We thought we'd ask one of the many local musicians who have spent their formative musical years both playing and watching music at the venue, Alan Mitchell, to give us his thoughts, and share his memories, of what will be a very sadly missed venue.
On the 16th of March 2017 I woke up to the news that The Tub (also known as The Union Bar and The Tubman) had had its license revoked and was highly unlikely to be a pub ever again.
The Tub is a music venue and bar in Hastings. It has had a few name changes and few changes of appearance in the last few years, but it proved to be the beating heart and a hub of the music scene in Hastings.
No matter what style or genre, bands were always welcomed with open arms.
There are a lot of creative people in Hastings, and therefore a lot of people playing music, great music at that.
The Tub always seemed to be the place where young bands and musicians could not only come and play their first show, but to also feel comfortable and develop their craft, if you will, along with other young musicians in exactly the same position.
In my experience from being a musician, it doesn't matter how many lessons you have, being surrounded by positive people who are better and have more experience than you teaches you a lot more, and thats exactly what The Tub was.
I cant even begin to describe how grateful I am for The Tub being there.
I played my first gig there, and when I say first gig I mean my first gig ever!
Me and my best friend Harvey Palmer played there in front of our families on a Sunday afternoon at 3’o clock sharp. We were too young to stay afterwards, we also sucked.
But for us it was a place where it was ok for us to be rubbish, and then strive to get better. Now every time I sit down to write a song, I always imagine what it would sound like in front of an audience at The Tub on a Friday night. What am I going to imagine now?!
For Harvey it literally became his life. He went on to promote shows there, becoming the house sound engineer and then the manager, and what a mighty fine job he did too.
And what a mighty fine beard he grew in the process, I like to think it matured and flourished with The Tub, but thats just me.
As I mentioned, there were so many local bands, and so many musicians hanging around there, getting better every time they played, especially when Paul Osmond got involved, a man who really championed the local music scene.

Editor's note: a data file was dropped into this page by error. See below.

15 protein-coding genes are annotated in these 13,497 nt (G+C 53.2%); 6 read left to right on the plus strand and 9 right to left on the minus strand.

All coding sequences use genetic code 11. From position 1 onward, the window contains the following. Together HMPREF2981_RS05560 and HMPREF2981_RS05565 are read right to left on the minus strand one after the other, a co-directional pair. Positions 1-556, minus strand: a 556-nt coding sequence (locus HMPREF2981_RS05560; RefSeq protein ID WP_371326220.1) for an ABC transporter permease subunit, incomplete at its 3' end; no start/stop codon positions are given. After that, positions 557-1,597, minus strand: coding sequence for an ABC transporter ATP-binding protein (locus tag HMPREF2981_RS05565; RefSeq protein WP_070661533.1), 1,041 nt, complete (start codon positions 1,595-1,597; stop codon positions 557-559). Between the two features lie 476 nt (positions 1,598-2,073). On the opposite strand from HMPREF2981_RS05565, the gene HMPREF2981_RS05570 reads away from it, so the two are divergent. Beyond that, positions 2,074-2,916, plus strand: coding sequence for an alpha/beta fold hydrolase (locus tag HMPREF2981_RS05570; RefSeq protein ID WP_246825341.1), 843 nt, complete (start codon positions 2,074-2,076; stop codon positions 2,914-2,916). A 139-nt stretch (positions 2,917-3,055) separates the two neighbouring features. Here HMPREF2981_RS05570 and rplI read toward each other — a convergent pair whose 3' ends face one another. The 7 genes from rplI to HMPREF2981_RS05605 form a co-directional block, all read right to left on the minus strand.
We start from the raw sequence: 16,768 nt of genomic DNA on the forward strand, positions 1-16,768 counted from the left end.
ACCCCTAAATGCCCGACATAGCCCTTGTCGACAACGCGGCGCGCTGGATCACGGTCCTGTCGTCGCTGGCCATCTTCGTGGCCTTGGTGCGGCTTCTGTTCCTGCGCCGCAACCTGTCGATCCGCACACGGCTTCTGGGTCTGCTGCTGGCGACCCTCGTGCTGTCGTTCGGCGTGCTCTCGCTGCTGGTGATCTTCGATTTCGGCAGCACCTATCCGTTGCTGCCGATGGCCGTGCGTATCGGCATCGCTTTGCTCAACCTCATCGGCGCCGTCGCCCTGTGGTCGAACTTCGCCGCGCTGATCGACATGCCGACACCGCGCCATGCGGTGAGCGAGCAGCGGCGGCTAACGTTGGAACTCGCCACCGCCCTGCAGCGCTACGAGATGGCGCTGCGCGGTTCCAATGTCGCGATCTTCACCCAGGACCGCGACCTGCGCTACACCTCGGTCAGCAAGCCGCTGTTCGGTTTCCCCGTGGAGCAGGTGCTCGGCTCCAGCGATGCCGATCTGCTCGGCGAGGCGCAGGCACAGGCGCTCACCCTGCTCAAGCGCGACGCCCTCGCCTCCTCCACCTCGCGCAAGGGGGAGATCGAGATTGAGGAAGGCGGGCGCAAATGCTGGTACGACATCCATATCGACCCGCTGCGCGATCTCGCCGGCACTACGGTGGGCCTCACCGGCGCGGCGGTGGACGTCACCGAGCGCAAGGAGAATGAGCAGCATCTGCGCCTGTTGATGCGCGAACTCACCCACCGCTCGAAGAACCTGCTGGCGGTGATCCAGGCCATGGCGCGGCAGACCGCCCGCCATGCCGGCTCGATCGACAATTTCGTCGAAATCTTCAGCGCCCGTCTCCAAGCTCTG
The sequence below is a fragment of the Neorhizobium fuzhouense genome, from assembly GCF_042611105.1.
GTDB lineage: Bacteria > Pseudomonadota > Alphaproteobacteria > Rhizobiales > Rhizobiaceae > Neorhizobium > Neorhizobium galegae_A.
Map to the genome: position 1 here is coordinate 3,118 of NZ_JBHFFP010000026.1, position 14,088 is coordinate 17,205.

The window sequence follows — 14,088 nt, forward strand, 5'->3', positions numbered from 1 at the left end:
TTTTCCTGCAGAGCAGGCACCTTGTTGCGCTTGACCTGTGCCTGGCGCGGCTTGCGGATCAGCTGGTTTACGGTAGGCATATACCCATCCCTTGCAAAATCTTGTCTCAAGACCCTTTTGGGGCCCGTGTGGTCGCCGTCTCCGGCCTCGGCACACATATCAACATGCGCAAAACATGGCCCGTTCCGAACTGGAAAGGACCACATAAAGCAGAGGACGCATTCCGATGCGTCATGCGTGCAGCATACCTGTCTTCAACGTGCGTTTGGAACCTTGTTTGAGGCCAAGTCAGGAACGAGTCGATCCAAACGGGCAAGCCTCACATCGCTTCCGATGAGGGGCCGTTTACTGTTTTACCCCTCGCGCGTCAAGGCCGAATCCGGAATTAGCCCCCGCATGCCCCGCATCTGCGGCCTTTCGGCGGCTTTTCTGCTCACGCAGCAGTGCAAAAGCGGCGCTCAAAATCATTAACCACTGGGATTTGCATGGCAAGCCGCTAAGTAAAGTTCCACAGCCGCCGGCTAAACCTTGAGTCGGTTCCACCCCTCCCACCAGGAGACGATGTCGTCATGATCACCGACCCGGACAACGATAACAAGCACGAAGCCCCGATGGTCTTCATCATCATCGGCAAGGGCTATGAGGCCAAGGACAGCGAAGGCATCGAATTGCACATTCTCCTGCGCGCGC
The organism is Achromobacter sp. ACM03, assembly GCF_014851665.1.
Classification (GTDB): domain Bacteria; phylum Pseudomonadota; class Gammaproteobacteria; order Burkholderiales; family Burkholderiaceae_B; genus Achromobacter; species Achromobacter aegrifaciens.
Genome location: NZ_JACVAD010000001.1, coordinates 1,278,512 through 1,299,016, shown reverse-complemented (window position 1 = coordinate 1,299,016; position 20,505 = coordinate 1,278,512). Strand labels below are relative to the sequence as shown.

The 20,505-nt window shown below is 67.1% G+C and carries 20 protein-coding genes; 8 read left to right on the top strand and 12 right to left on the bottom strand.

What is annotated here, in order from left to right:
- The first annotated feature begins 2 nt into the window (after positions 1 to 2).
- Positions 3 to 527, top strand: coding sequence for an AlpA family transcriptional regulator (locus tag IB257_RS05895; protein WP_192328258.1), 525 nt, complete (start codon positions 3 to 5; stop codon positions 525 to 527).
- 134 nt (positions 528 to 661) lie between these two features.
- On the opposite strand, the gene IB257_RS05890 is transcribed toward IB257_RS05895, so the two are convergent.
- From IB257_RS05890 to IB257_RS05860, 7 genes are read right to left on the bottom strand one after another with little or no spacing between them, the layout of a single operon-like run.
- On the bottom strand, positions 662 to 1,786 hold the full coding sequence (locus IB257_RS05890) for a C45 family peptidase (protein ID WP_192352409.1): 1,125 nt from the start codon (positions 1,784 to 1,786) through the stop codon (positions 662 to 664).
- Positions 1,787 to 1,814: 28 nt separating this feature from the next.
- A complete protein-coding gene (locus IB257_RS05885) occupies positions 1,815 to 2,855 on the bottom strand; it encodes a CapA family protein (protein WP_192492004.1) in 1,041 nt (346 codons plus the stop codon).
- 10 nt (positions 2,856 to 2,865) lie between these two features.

So many great local bands who have come and gone, and bands that are still current, played there, bands like: Bastard Eye Scream, Purr, Blue Stragglers, Kid Kapichi, Alibi, Illustrated Man, Free Beer, Monsterface, I could literally go on and on.
I get carried away real easily, especially when there’s been so many fantastic gigs at The Tub.
Over time, and right up to the week The Tub shut its doors, I remember countless young musicians asking me to ask Harvey to get them a show at The Tub, just because of the reputation it had now gained.
People just like me who have watched many great shows and wanted to be a part of it.
A young local musician named Henry, who goes under the name ‘Two Headed Boy’ (great music by the way, check it out), mentioned to me at a recent gig, my last at The Tub in fact, how much it was his ambition to play on the stage at Tub, and just how much playing it meant to him.
Henry isn't the only one, many people who I now consider my best friends all played first shows there.
A band who i’m now involved with named ‘The Lucid Experiment’ played their first show at The Tub, a then 2 piece garage rock band, fronted by a fresh faced bandana wearing Brady Bowles.
I’m fairly certain Kid Kapichi played their first show at the venue under the name ‘The Crooks’ (They did).
As did my own bands ‘King the Native’, ‘Baby Goliath’ and ‘The New Born Sinners’.
It was a place where you could get better and it would be ok, because it was so accepting.
I’m not sure if it's because I grew up with The Tub, so I may be biased in saying this, but I know for a fact I’m not the only one who felt it, but every time I stepped in to that place I felt comfortable and at ease.
Now from having playing in a lot of venues, I know this is a feeling every bar and venue strives for. It's something that can't be made, and it can't be created with a lick of paint.
Places either have it or they just don’t, even if the toilets aren't so great! I guess that infamous aspect of the venue just added to the humble character of The Tub?
I remember walking into a gig by Free Beer (a hardcore punk band from Hastings), it may have been on Halloween, I’m not sure they played so many gigs there, but people were getting naked and a pigs head was being paraded on the stage.
I wasn't even under the influence of anything, all I know is that it felt strangely natural.
There’s plenty more where that came from, as that was pretty normal night in regards to The Tub.
To summarise on what I’ve been waffling on about, The Tub has always been a place where you could go and feel welcomed.
In terms of music, it didn't matter what music you played, people at The Tub would always find a way of getting into it, and bands would always come away feeling like they'd played a good show, even if it was to just four people.
When I wasn't playing a gig at The Tub, I was often there having a drink listening to a band, or listening to a guy talk utter glorious nonsense.
It didn't matter who you were, you could have been a social butterfly, or even a total social turtle who wants to hide away for the whole night and just chill, you could do that. It was just the kind of place that accepted everyone, no questions asked.
It's something not only I but a lot of people will miss.
Big love and thanks to the people who were involved in the running of The Tub for making it a shining light.
May it rest in peace.